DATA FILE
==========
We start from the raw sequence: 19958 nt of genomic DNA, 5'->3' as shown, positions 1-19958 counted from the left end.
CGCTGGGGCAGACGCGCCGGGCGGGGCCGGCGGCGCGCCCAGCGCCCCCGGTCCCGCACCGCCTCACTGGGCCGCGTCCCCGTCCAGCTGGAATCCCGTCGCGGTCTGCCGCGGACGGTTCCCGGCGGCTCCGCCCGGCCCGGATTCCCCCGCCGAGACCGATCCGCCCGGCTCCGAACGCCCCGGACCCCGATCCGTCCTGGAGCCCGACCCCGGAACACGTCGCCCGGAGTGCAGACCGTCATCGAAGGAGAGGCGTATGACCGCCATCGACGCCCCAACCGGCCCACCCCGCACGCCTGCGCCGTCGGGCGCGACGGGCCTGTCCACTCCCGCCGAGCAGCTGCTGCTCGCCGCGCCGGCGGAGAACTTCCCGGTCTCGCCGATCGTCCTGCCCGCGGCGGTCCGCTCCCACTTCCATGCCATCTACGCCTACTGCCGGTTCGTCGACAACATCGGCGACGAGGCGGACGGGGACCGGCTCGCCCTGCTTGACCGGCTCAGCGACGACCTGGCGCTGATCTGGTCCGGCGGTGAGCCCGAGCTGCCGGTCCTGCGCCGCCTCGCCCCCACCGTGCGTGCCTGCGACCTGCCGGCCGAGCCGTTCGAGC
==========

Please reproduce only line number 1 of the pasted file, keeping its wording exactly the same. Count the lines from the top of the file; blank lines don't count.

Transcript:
We start from the raw sequence: 19958 nt of genomic DNA, 5'->3' as shown, positions 1-19958 counted from the left end.